Second, it should be obvious that, even if the Secretary's issuance of nonacquiescence rulings regarding Finnegan and Patti does not violate the Constitution, each of her department's decisions based on those rulings will be rejected summarily whenever challenged in this circuit. We see little chance that the Secretary will convince this Court to the contrary.8
The majority of the Secretary's attention is devoted to her second argument: that the district court improperly exercised jurisdiction over some members of plaintiffs' class. The district court premised its jurisdiction on 42 U.S.C. § 405(g), which provides a limited avenue of judicial review upon the filing of a complaint within 60 days of a final decision of the Secretary.9
In order to satisfy the section 405(g) requirements, plaintiffs must overcome several procedural obstacles. First, plaintiffs must have presented a claim for benefits to the Secretary. Contrary to the Secretary's assertion, there is substantial authority for the proposition that this requirement is satisfied once the Secretary has had an opportunity to act and benefits have actually been terminated. See Ellison v. Califano, 546 F.2d 1162, 1164 (5th Cir.1977).
The second requirement under section 405(g) is that a final decision must have been made by the Secretary. This requirement may be waived by the Secretary or excused or deemed complied with by the court. See, e.g., Mathews v. Eldridge, 424 U.S. 319, 328, 96 S.Ct. 893, 899, 47 L.Ed.2d 18 (1976); Jones v. Califano, 576 F.2d 12, 18-19 (2d Cir.1978); Liberty Alliance for the Blind v. Califano, 568 F.2d 333, 346 (3rd Cir.1977). Some of the named plaintiffs and an unknown number of the plaintiff class have exhausted all administrative remedies and obtained final decisions; these plaintiffs indisputably are properly before the district court. The Secretary argues, however, that there is no jurisdiction over the other plaintiffs. The district court evaluated the Secretary's arguments and decided that the plaintiffs' failure to exhaust their administrative remedies was excusable because it would have been futile to require plaintiffs to pursue administrative remedies in the face of the Secretary's announced policy of nonacquiescence. The district court's analysis finds strong support in two decisions that were thoroughly considered and discussed by Judge Gray in his opinion: Weinberger v. Salfi, 422 U.S. 749, 765-66, 95 S.Ct. 2457, 2466-67, 45 L.Ed.2d 522 (1975); and Ringer v. Schweiker, 697 F.2d 1291 (9th Cir.1983), cert. granted, --- U.S. ----, 103 S.Ct. 3535, 77 L.Ed.2d 1386 (1983).
There is much additional support for the district court's conclusion that the section 405(g) exhaustion requirement does not apply in this case. First, plaintiffs have raised constitutional challenges to the Secretary's nonacquiescence policies. The Second Circuit has held that the exhaustion requirement should be waived where constitutional challenges similar to the ones in this case are raised. See Jones v. Califano, 576 F.2d at 18-19. See also Mathews v. Eldridge, 424 U.S. at 330, 96 S.Ct. at 900, 47 L.Ed.2d at 30 ("It is unrealistic to expect that the Secretary would consider substantial changes in the current administrative review system at the behest of a single aid recipient raising a constitutional challenge in an adjudicatory context. The Secretary would not be required to even consider such a challenge."). Second, the Third Circuit has decided that, even as to statutory rather than constitutional issues, the exhaustion requirement can be waived whenever the Secretary has taken a "final position" on a question. See Liberty Alliance for the Blind v. Califano, 568 F.2d at 346 ("The test for exhaustion of a statutory issue in an individual case ... should be whether the Secretary has taken a final position on that issue. In the class context the test should be no different."). See also Jones v. Califano, 576 F.2d at 19 (waiver of exhaustion requirement when "the Secretary had had ample opportunity ... to modify his position.").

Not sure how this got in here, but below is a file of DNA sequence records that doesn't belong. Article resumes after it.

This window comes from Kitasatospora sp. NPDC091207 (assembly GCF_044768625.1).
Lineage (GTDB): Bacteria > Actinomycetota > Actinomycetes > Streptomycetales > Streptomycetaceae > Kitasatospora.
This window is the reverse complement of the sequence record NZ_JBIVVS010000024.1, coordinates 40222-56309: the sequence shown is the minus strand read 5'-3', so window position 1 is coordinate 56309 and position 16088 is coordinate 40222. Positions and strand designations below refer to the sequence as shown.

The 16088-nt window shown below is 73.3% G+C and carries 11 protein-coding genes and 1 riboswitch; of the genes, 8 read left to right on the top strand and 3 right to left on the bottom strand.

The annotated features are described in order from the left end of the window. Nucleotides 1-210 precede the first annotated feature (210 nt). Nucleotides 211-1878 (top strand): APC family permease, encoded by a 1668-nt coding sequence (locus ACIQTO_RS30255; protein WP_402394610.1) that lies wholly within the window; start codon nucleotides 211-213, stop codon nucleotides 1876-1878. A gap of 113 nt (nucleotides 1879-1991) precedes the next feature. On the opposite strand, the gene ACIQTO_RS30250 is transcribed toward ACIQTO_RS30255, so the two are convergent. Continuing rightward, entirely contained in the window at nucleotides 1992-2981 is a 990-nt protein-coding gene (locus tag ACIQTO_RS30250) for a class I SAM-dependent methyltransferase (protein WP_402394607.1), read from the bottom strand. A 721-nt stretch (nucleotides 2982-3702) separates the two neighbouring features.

Finally, the district court emphasized the obvious undesirability, as well as the due process and equal protection implications, of the dual system of benefit review created by the Secretary's nonacquiescence policy. As the district court noted,
[t]he policy of nonacquiescence announced by the Secretary creates two standards governing claimants whose disability benefits are terminated as a result of such nonacquiescence. If such a claimant has the determination and the financial and physical strength and lives long enough to make it through the administrative process, he can turn to the courts and ultimately expect them to apply the law as announced in Patti and Finnegan. If exhaustion overtakes him and he falls somewhere along the road leading to such ultimate relief, the nonacquiescence and the resulting termination stand. Particularly with respect to the types of individuals here concerned, whose resources, health and prospective longevity are, by definition, relatively limited, such a dual system of law is prejudicial and unfair.
The Second Circuit expressed a similar view in Jones v. Califano, 576 F.2d at 19.10